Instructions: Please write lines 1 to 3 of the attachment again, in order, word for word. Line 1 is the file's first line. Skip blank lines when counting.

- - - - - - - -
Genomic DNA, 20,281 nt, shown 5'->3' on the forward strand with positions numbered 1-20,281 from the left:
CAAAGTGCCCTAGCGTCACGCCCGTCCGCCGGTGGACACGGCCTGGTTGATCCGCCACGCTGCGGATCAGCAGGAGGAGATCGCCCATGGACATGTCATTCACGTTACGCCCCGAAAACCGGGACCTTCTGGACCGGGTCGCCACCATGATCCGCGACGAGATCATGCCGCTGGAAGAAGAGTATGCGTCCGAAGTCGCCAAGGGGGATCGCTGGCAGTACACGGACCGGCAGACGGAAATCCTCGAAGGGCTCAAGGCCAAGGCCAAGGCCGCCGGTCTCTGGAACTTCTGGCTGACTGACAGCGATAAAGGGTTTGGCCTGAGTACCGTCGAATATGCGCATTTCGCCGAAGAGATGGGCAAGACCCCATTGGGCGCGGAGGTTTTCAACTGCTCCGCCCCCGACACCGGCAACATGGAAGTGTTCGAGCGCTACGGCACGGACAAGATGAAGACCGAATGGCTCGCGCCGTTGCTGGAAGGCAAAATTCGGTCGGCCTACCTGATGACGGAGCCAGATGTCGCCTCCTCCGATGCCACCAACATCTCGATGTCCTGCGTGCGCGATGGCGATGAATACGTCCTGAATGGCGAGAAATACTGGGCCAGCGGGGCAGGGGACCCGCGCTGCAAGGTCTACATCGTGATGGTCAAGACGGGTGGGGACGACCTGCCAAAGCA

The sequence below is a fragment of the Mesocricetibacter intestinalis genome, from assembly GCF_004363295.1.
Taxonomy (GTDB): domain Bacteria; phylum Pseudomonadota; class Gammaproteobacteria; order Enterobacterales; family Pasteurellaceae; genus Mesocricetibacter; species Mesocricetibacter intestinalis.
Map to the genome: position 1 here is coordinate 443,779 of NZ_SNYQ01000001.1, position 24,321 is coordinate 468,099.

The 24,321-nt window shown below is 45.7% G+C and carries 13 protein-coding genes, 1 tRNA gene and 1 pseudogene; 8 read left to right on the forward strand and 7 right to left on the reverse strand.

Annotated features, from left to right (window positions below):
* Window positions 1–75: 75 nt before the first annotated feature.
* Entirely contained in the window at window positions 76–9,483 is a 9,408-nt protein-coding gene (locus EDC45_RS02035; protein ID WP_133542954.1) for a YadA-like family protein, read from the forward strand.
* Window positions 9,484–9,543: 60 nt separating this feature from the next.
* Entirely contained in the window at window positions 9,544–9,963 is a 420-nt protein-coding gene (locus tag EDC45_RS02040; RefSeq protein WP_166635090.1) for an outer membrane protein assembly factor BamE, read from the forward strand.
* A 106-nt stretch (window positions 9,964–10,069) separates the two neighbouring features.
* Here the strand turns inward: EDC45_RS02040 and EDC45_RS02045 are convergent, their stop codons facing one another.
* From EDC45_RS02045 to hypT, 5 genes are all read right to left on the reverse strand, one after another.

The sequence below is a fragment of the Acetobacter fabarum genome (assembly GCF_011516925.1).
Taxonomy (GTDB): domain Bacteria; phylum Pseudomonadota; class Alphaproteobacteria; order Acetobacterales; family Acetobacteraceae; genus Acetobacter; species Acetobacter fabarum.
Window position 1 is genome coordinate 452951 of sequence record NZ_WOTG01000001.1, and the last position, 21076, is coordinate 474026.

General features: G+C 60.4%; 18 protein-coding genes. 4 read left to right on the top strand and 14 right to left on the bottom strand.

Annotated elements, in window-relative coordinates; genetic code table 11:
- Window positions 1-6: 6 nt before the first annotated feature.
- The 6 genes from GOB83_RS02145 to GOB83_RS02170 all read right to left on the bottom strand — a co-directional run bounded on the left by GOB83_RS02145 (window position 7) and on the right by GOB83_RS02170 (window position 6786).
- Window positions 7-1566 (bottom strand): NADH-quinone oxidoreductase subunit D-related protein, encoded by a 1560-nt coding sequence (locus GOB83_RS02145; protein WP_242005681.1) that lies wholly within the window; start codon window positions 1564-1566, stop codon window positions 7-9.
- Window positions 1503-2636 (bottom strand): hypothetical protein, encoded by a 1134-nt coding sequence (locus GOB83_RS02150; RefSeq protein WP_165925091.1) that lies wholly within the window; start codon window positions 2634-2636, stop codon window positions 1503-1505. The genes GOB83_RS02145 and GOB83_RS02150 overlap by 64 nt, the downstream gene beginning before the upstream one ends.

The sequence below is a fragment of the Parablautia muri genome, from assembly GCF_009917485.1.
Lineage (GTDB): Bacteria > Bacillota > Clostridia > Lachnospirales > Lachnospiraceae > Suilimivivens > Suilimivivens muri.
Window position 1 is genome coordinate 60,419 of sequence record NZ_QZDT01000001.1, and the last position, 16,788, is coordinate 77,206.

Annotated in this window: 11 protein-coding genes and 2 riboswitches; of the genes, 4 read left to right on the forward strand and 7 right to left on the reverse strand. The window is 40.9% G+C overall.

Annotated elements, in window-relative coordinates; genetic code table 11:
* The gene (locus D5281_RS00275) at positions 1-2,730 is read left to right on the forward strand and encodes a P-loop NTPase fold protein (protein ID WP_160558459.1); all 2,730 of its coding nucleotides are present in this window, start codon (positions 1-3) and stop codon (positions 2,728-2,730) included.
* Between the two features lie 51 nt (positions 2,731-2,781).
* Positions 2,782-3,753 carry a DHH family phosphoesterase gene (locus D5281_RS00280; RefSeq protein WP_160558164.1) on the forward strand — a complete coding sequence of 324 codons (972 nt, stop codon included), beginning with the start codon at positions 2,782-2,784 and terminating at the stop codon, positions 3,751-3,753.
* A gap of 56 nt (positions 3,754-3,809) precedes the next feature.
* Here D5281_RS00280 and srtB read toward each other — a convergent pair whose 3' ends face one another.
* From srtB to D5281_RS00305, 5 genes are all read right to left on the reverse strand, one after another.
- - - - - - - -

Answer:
Genomic DNA, 20,281 nt, shown 5'->3' on the forward strand with positions numbered 1-20,281 from the left:
CAAAGTGCCCTAGCGTCACGCCCGTCCGCCGGTGGACACGGCCTGGTTGATCCGCCACGCTGCGGATCAGCAGGAGGAGATCGCCCATGGACATGTCATTCACGTTACGCCCCGAAAACCGGGACCTTCTGGACCGGGTCGCCACCATGATCCGCGACGAGATCATGCCGCTGGAAGAAGAGTATGCGTCCGAAGTCGCCAAGGGGGATCGCTGGCAGTACACGGACCGGCAGACGGAAATCCTCGAAGGGCTCAAGGCCAAGGCCAAGGCCGCCGGTCTCTGGAACTTCTGGCTGACTGACAGCGATAAAGGGTTTGGCCTGAGTACCGTCGAATATGCGCATTTCGCCGAAGAGATGGGCAAGACCCCATTGGGCGCGGAGGTTTTCAACTGCTCCGCCCCCGACACCGGCAACATGGAAGTGTTCGAGCGCTACGGCACGGACAAGATGAAGACCGAATGGCTCGCGCCGTTGCTGGAAGGCAAAATTCGGTCGGCCTACCTGATGACGGAGCCAGATGTCGCCTCCTCCGATGCCACCAACATCTCGATGTCCTGCGTGCGCGATGGCGATGAATACGTCCTGAATGGCGAGAAATACTGGGCCAGCGGGGCAGGGGACCCGCGCTGCAAGGTCTACATCGTGATGGTCAAGACGGGTGGGGACGACCTGCCAAAGCA

The sequence below is a fragment of the Mesocricetibacter intestinalis genome, from assembly GCF_004363295.1.